The fire-proof window is completed by a casing 5 housed in an opening in the masonry 6 and made integral with the latter in a manner known per se. In the first example shown (FIG. 1), the casing 5 comprises a metal section consisting, for example, of a steel sheet folded several times in the longitudinal direction. The section of the casing 5 is applied against the masonry 6 and also covers the latter. The section in question consists of two outer flaps 7 and 8 each provided with an edge 9, of two cores 10 and 11, two inner flaps 12 and 13 and a base 14. The flaps 7, 8, 12 and 13 are parallel to one another and perpendicular to the cores 10 and 11 and the base 14. The outer flaps 7 and 8 are anchored in the masonry 6 by their edges 9 which are embedded therein. The outer flap 7, the core 10 and the inner flap 12 form a continuous jamb. The outer flap 8, the core 11 and the inner flap 13 form a continuous shoulder which is, for example, shorter and narrower than the jamb. The inner flaps 12 and 13 and the base 14 define a longitudinal groove 15 opposite which is located the frame 2.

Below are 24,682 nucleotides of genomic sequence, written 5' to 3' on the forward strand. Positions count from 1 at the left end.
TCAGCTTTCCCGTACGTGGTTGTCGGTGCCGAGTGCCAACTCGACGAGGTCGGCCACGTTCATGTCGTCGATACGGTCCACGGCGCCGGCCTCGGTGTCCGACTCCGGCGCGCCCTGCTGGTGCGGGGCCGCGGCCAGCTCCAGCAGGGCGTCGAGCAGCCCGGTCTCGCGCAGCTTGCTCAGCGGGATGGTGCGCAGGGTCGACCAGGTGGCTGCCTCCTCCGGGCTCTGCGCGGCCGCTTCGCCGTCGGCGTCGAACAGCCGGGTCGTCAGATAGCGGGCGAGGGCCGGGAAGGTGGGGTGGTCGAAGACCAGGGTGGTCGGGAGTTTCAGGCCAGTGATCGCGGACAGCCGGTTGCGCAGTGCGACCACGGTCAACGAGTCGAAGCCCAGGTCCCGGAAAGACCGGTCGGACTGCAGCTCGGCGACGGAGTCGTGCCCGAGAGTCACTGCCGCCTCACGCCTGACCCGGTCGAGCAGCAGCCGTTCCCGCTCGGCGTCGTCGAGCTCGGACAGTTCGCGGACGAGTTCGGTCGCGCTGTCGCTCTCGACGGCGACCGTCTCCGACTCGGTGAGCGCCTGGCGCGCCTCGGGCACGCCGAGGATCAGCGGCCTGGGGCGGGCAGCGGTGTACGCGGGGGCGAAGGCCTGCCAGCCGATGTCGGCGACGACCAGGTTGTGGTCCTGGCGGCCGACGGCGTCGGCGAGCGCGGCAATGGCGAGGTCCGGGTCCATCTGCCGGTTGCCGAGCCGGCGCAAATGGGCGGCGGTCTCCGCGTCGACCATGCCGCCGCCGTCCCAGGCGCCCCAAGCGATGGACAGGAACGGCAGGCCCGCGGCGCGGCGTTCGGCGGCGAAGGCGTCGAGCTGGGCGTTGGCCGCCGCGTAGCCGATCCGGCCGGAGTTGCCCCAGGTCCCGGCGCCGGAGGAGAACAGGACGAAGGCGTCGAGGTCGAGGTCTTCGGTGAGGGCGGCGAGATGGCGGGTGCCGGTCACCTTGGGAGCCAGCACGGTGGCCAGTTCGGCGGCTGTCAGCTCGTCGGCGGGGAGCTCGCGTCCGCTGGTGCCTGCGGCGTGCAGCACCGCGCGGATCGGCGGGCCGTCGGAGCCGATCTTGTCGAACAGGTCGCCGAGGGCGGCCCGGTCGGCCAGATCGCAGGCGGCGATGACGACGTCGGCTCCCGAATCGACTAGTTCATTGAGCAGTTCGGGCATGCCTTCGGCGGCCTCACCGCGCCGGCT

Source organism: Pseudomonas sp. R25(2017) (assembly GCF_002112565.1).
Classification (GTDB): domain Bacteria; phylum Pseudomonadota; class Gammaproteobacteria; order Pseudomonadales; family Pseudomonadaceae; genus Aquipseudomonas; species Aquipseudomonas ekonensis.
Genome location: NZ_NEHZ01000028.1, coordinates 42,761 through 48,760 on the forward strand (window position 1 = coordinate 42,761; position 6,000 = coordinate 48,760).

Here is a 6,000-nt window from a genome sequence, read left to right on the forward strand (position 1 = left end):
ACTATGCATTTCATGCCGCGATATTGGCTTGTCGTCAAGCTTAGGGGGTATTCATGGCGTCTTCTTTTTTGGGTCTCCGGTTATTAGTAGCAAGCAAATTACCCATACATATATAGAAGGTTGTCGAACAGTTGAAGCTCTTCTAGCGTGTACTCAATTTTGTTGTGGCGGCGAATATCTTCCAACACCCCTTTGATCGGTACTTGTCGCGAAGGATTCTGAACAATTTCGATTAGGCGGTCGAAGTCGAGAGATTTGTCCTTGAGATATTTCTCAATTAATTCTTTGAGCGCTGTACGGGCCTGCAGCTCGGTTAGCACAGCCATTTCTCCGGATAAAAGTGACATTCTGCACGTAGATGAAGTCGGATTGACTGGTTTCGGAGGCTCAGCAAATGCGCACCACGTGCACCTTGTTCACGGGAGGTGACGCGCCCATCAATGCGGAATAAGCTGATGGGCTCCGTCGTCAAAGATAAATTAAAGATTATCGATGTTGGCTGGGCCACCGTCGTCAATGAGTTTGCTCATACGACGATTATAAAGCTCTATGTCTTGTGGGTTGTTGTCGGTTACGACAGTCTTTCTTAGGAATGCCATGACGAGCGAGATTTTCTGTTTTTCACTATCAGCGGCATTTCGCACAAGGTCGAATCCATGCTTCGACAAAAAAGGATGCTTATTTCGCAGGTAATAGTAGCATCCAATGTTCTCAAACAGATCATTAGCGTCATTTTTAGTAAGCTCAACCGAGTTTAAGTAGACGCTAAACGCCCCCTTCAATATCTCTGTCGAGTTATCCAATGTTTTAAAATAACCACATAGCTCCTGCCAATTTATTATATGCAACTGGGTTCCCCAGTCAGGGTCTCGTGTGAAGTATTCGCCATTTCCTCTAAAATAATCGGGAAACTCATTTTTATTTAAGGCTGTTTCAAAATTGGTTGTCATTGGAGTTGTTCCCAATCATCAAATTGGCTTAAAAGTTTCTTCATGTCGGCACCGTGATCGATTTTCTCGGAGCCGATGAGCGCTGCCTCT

A hard, rigid element 16 is mounted in each groove 15 so as to be adjustable relative to the base 14. The rigid element 16 extends over the entire length and the entire width of the groove 15. The rigid element 16 is in fact a flat piece of heat insulating material, such as compressed asbestos-cement or the like. Between the base 14 and the rigid element 16 there is a soft, flexible, elastic element 17. This element 17 is in fact a strip of a preferably heat-insulating material, more particularly a wadding, consisting of asbestos foam, for example. The rigid element 16 is mounted on the section of the casing 5 and, more precisely, on the base 14 of the groove 15, by means of self-tapping adjusting screws 18. The clamping of the rigid element 16 by the screws 18 produces the compression of the flexible elastic element 17. Thus, after a predetermined degree of tightening of the screws 18, the rigid element 16 is selectively positioned in the groove 15 and held in position by the elastic counter-pressure of the flexible elastic element 17 in its compressed state.